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Updated reference values for static lung volumes from a healthy population in Austria



Reference values for lung volumes are necessary to identify and diagnose restrictive lung diseases and hyperinflation, but the values have to be validated in the relevant population. Our aim was to investigate the Global Lung Function Initiative (GLI) reference equations in a representative healthy Austrian population and create population-derived reference equations if poor fit was observed.


We analysed spirometry and body plethysmography data from 5371 respiratory healthy subjects (6–80 years) from the Austrian LEAD Study. Fit with the GLI equations was examined using z-scores and distributions within the limits of normality. LEAD reference equations were then created using the LMS method and the generalized additive model of location shape and scale package according to GLI models.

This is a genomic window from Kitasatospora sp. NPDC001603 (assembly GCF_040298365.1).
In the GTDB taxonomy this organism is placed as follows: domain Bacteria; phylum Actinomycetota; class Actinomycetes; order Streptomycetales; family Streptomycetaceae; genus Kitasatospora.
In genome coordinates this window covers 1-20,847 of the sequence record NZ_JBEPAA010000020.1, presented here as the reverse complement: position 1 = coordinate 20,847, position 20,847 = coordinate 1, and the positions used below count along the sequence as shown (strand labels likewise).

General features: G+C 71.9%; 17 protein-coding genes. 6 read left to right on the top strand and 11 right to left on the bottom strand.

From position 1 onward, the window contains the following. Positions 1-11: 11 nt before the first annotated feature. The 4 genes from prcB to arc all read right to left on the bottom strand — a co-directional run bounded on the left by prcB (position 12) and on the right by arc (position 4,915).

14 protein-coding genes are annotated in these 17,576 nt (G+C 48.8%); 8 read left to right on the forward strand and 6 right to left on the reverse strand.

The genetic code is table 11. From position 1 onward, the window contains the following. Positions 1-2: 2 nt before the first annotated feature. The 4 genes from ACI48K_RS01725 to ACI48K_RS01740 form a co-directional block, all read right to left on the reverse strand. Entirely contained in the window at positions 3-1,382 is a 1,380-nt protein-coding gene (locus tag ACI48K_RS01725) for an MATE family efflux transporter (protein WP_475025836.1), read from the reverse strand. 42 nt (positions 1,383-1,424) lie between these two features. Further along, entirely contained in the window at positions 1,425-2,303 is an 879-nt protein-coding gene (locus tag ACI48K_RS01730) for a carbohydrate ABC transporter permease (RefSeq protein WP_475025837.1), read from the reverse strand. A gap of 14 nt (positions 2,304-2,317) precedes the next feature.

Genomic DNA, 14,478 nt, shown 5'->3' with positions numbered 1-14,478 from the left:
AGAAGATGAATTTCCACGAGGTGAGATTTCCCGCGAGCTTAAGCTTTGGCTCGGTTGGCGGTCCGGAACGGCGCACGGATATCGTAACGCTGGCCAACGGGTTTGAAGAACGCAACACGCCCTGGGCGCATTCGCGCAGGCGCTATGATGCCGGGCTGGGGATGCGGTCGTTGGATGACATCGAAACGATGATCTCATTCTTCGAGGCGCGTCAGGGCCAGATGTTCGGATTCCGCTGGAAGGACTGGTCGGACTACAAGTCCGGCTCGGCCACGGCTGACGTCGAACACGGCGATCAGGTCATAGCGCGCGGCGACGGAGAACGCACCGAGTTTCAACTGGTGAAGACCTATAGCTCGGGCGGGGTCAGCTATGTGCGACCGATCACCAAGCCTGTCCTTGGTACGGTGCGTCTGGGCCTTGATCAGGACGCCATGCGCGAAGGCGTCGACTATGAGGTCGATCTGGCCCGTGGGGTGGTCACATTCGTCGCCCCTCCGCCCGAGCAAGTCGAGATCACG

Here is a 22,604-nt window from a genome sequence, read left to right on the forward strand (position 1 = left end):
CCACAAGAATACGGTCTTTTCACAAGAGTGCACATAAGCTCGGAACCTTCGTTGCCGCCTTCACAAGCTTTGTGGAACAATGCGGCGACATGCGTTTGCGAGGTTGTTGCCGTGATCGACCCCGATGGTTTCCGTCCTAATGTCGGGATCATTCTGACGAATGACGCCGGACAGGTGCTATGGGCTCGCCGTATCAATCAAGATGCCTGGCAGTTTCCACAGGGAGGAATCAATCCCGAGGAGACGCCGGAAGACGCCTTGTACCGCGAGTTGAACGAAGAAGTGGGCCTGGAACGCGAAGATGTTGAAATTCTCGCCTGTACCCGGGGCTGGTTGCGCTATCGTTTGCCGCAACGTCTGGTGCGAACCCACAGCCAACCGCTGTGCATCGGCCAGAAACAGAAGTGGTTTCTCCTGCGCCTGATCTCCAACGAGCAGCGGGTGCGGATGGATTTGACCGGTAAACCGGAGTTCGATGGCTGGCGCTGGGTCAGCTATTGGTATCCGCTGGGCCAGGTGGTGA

Good fit, defined as mean z-scores between + 0.5 and -0.5,was not observed for the GLI static lung volume equations, with mean z-scores > 0.5 for residual volume (RV), RV/TLC (total lung capacity) and TLC in both sexes, and for expiratory reserve volume (ERV) and inspiratory capacity in females. Distribution within the limits of normality were shifted to the upper limit except for ERV. Population-derived reference equations from the LEAD cohort showed superior fit for lung volumes and provided reproducible results.